What Motivates You?

Estimated reading time: 5 minute(s)

Lacking motivation?

I currently feel very unmotivated. I am banging my head against so many metaphorical walls … and I’m not even making a dent. I’m juggling too many things, being pulled in too many directions, and not feeling any level of success in anything that I am setting out to do. Only failure, or what feels like failure.

What keeps you going? Why do you get out of bed in the mornings?

Or do you not?

I’m still moving. Pressing on. (Maybe running on the treadmill—or the hamster wheel—is a better analogy, but I am still moving.)

But I’m having to really stop and think about why. What is my motivation.

To be honest, partly it’s money. I need to earn money to buy the things our family needs. I need to pay off debts. I would love to make money to save for things we want, or want to do. That is certainly part of my daily motivation.

But that, in itself, is hollow, empty.

I love my family. I love to do things with and for them. That motivates me, but much of my day is spent doing things to earn money for our family, so I don’t get to spend as much time with my family as I’d like. (That’s certainly not my own private lament—I’d say most parents who work feel that lacking in their lives.) My love for them is certainly one of my motivations in life.

And definitely obligation, or a sense of duty will push me through when I’d just rather not. When I know my kids are counting on me, or my wife, or maybe even someone else, I will eke out the physical or emotional will power needed to accomplish whatever needs to be done.

Those are some of the things that can move me when I need moving. There are certainly a few more.

Personal comfort is a big one for me. I am VERY motivated to get those air conditioners cleaned up and locked in place when the first hot weather begins to roll in on us. I do not do well in heat and humidity! And… let me tell you, if there’s an offensive odor somewhere nearby, it doesn’t matter how tired I am, I will eliminate it!

Speaking of eliminating… what about when you really, really have to “go”, and there’s not a bathroom within 10 miles? When “nature calls” we can be pretty good at finding our motivation!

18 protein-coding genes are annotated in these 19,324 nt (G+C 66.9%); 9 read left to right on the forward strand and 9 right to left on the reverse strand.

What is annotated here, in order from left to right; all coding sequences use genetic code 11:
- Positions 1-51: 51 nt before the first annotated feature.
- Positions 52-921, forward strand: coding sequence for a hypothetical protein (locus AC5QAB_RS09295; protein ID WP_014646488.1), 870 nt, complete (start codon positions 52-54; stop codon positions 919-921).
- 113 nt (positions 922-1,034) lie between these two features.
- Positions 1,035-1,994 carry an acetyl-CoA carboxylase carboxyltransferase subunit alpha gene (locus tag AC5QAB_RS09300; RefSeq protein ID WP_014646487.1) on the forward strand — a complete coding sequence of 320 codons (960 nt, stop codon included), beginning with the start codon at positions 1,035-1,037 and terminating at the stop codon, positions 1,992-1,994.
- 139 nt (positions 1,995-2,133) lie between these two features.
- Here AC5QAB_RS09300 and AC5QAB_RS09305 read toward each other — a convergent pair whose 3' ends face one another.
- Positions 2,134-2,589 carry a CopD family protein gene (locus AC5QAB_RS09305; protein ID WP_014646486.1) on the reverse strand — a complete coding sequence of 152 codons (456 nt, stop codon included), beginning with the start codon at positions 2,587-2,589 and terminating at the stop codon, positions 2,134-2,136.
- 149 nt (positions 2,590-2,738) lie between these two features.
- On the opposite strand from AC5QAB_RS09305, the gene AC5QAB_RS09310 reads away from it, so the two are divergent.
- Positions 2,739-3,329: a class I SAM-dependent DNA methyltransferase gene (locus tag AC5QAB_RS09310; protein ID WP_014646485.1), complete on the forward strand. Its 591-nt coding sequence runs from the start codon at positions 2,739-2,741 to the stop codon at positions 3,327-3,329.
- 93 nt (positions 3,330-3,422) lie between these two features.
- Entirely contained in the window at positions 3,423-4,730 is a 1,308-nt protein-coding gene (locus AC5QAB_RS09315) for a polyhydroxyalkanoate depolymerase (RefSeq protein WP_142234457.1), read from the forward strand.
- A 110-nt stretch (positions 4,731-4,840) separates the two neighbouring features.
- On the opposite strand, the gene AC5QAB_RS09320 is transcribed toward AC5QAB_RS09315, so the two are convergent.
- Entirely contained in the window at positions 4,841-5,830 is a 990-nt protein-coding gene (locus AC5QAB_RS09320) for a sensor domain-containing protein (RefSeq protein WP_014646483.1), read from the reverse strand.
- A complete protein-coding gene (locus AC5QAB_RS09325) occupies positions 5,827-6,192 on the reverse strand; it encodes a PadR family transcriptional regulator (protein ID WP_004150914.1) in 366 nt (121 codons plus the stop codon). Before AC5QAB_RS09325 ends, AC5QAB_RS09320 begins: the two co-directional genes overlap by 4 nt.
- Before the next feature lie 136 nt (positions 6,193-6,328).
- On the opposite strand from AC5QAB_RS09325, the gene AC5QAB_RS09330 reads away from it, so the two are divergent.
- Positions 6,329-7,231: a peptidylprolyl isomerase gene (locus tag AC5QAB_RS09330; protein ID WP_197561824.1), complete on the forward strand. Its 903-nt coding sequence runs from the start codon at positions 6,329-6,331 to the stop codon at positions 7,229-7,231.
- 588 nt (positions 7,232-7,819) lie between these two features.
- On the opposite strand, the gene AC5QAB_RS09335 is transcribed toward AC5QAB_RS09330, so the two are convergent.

Jen knows a kind of personal comfort motivation, too. She doesn’t like pain; any physical discomfort will cause her to seek any way possible to remedy her situation. This includes hunger. She knows that the well-being of everyone around her depends on her not being hungry! Our physical appetites can certainly motivate us—food, drink, sex, even our pride, and desire for acceptance. These motivations can grow so strong that they become addictions.

Personal comfort is certainly a strong motivator.

Another one for me, somewhat related to personal comfort—in an oxymoronic, paradoxical kind of way—is healthiness. I have been walking most of this calendar year, and eating fresh, good food (and less of it) as many meals as I am able. It was something I really wanted to do for my body, and for my family (so I could be more “here”). There is some part that is “duty”-oriented to this motivation, but also, I do enjoy the quiet time alone, and I feel lighter, more alert—less heavy—and just much better, overall.

And of course, the law is another powerful motivation. Not sure if I’d wear seat belts, or restrain myself from using the cell phone while driving, or give the government-funded school system a detailed report of what we are teaching our kids unless I was compelled to by the laws and codes of our various governments.

But the apostle Paul said:

“For the love of Christ controls and urges and impels us…”—2 Cor. 5:14 (AMP)

And also:

“And whatever you do or say, do it as a representative of the Lord Jesus, giving thanks through him to God the Father.”—Colossians 3:17

So then, love is our motivator. God’s love for us, and for everyone. And being a representative of Jesus—always, gratefully.

I think King Solomon, wisest man to ever live, asked these same questions, pondered these same thoughts. You may already be familiar with his conclusion, even if you don’t attribute it to him:

“Everything is meaningless,” says the Teacher, “completely meaningless!” —Ecclesiastes 1:2

Really. Read Ecclesiastes when you’re feeling aimless, directionless, lacking motivation—it’ll pick ya right up!

So I became greater than all who had lived in Jerusalem before me, and my wisdom never failed me. Anything I wanted, I would take. I denied myself no pleasure. I even found great pleasure in hard work, a reward for all my labors. But as I looked at everything I had worked so hard to accomplish, it was all so meaningless—like chasing the wind. There was nothing really worthwhile anywhere.

(The entire book is this repeating theme of the meaninglessness of everything in life, good and bad. Truly a fascinating read!)